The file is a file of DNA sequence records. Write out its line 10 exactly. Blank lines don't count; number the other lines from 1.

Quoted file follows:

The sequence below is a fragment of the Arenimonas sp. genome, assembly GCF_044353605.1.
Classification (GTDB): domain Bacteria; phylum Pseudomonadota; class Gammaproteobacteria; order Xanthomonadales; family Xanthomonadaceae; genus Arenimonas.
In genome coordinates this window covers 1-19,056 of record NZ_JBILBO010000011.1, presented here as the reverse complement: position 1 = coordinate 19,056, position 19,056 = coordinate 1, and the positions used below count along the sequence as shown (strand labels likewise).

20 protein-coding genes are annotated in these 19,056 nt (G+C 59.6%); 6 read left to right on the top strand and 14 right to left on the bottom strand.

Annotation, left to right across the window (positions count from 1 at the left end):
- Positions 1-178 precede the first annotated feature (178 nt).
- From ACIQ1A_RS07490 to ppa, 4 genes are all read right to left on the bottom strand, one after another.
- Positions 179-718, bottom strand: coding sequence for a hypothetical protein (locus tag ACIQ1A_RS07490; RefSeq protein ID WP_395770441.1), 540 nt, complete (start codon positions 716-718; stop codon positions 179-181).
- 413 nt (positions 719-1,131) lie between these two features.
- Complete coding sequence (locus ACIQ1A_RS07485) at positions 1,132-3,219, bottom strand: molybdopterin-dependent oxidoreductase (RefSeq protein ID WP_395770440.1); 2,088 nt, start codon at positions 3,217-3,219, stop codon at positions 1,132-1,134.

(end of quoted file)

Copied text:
- Complete coding sequence (locus ACIQ1A_RS07485) at positions 1,132-3,219, bottom strand: molybdopterin-dependent oxidoreductase (RefSeq protein ID WP_395770440.1); 2,088 nt, start codon at positions 3,217-3,219, stop codon at positions 1,132-1,134.